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Public Involvement Techniques

Foreward  |   Table of Contents
Chapter 1  |   Chapter 2  |   Chapter 3  |   Chapter 4  |   Index of Techniques

2. Involving People Face-to-Face Through Meetingsskip page navigation

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2.B - Selecting an Organizing Feature for a Meeting
2.B.a - Brainstorming
2.B.b - Charrettes
2.B.c - Visioning
2.B.d - Small Group Techniques

2. Introduction
2.A
2.B
2.C

2.B - Selecting An Organizing Feature for a Meeting

Nearly every meeting focuses on discussion, whether people are giving opinions, debating issues among themselves, or challenging an agency by questioning fundamental assumptions. Meetings can be exploratory (for instance, "design-ins" where participants draw on maps to illustrate community values or activity patterns) or consensus-building (including collaborative problem-solving).

Specific techniques for organizing meetings are useful in helping people think about and discuss issues, how they are personally affected, and how proposed solutions impact community life. They help make meetings more creative, stimulating, and engaging. Appropriate, well-organized meetings also enlighten people about an agency approach and its openness to community involvement.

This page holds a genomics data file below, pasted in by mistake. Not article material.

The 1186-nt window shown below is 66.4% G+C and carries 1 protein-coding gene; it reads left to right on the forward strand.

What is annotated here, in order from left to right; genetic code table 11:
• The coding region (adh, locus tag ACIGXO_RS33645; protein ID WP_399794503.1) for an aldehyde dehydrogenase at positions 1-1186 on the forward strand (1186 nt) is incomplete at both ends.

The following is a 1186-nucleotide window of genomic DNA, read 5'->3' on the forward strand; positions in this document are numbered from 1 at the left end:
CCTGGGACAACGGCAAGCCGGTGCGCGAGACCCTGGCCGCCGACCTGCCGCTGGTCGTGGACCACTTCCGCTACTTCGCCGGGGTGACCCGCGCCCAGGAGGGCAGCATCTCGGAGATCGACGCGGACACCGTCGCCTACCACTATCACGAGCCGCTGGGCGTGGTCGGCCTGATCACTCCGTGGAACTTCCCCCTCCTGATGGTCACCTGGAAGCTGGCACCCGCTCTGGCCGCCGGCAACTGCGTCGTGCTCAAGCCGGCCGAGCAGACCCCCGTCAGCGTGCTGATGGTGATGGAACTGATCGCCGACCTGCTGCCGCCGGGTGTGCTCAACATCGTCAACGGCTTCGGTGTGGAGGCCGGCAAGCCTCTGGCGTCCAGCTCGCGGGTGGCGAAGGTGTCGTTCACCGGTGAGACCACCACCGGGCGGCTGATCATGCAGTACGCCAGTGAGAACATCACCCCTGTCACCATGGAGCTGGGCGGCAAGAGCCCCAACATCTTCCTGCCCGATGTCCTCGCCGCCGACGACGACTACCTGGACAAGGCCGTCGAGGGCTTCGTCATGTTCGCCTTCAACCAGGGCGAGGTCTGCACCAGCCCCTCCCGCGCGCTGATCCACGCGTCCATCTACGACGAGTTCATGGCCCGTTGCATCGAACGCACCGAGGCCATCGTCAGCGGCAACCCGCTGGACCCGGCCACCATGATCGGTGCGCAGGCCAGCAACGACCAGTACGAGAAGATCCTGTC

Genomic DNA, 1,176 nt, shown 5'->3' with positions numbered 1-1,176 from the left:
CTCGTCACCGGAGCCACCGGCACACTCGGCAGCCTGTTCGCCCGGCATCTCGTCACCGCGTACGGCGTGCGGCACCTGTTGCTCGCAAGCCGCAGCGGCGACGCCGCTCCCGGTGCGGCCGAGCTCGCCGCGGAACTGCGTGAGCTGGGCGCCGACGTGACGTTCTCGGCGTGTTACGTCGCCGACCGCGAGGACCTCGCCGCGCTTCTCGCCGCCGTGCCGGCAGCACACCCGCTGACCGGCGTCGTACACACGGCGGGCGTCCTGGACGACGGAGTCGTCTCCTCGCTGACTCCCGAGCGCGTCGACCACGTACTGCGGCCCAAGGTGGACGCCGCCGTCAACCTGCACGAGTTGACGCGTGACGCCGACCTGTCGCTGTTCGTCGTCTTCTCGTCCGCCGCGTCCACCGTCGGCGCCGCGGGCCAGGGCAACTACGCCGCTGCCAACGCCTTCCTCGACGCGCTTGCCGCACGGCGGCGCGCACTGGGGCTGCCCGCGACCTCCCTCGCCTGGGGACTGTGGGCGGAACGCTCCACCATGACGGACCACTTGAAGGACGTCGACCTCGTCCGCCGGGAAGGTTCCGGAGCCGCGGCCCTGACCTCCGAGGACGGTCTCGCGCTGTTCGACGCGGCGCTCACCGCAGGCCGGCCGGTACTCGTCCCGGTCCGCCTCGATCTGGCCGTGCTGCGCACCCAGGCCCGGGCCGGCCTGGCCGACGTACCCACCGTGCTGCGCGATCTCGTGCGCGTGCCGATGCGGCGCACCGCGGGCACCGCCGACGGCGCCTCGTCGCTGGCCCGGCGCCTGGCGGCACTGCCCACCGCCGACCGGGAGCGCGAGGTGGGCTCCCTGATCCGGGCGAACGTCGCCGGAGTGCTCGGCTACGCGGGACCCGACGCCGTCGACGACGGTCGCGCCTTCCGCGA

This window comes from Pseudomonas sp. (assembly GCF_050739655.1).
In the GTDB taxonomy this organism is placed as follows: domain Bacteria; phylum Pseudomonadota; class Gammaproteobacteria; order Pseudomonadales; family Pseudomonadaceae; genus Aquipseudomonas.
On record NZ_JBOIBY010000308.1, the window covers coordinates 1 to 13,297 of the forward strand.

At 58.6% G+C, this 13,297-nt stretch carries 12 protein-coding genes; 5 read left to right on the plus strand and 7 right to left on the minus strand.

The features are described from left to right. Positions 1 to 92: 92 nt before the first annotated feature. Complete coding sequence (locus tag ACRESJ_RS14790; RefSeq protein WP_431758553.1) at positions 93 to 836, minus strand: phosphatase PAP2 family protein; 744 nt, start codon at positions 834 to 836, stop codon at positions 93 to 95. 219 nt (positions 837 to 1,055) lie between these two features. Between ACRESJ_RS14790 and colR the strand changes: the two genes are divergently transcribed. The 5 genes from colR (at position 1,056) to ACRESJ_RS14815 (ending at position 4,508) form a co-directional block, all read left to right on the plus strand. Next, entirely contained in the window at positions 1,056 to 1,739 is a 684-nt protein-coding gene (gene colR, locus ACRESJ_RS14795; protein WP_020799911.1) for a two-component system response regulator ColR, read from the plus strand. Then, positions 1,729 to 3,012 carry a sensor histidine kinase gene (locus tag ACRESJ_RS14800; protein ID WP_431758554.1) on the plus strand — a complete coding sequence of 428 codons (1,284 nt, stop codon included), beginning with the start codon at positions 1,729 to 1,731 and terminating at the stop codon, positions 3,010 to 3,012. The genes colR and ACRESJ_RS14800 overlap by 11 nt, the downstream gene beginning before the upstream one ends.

Traditionally, meetings often begin with a presentation by one or several speakers, a slide show, or a simple video, followed by discussion. Some meetings focus on developing solutions to pending problems or suggesting alternatives to existing situations, and their productivity may be enhanced by the use of non-traditional meeting structures.

Organizing features, as described below, are tailored to participants’ needs and interests, as well as to the specific goals of a meeting:

  • Brainstorming;
  • Charrettes;
  • Visioning; and
  • Small group techniques.

While the choice of meeting types and frequency lies principally with an agency, it often helps to work with participants or community leaders to determine the best times and formats. People feel more involved if asked for advice and if meetings fit their needs and their styles of communication.

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For more information about the TPCB program, contact Michelle Noch at FHWA (202-366-9206) or John Sprowls at FTA (202-366-5362).

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